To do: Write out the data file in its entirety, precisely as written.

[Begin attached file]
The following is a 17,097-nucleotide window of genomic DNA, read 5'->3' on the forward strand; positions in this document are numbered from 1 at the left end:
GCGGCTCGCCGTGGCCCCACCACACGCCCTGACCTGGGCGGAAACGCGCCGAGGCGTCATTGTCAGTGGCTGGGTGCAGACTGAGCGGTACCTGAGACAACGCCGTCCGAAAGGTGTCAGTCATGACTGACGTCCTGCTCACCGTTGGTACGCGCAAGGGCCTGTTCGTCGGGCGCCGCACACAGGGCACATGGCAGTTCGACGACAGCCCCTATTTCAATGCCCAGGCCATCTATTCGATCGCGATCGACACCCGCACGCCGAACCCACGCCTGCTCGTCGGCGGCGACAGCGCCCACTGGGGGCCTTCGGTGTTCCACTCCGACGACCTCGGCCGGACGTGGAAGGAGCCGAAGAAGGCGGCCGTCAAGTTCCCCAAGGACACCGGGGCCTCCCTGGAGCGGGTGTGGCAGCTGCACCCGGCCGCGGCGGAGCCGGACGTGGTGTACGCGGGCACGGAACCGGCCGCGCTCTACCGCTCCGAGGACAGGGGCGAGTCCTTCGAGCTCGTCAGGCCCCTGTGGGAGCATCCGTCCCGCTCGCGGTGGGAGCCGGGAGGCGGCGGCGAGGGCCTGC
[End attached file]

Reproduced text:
The following is a 17,097-nucleotide window of genomic DNA, read 5'->3' on the forward strand; positions in this document are numbered from 1 at the left end:
GCGGCTCGCCGTGGCCCCACCACACGCCCTGACCTGGGCGGAAACGCGCCGAGGCGTCATTGTCAGTGGCTGGGTGCAGACTGAGCGGTACCTGAGACAACGCCGTCCGAAAGGTGTCAGTCATGACTGACGTCCTGCTCACCGTTGGTACGCGCAAGGGCCTGTTCGTCGGGCGCCGCACACAGGGCACATGGCAGTTCGACGACAGCCCCTATTTCAATGCCCAGGCCATCTATTCGATCGCGATCGACACCCGCACGCCGAACCCACGCCTGCTCGTCGGCGGCGACAGCGCCCACTGGGGGCCTTCGGTGTTCCACTCCGACGACCTCGGCCGGACGTGGAAGGAGCCGAAGAAGGCGGCCGTCAAGTTCCCCAAGGACACCGGGGCCTCCCTGGAGCGGGTGTGGCAGCTGCACCCGGCCGCGGCGGAGCCGGACGTGGTGTACGCGGGCACGGAACCGGCCGCGCTCTACCGCTCCGAGGACAGGGGCGAGTCCTTCGAGCTCGTCAGGCCCCTGTGGGAGCATCCGTCCCGCTCGCGGTGGGAGCCGGGAGGCGGCGGCGAGGGCCTGC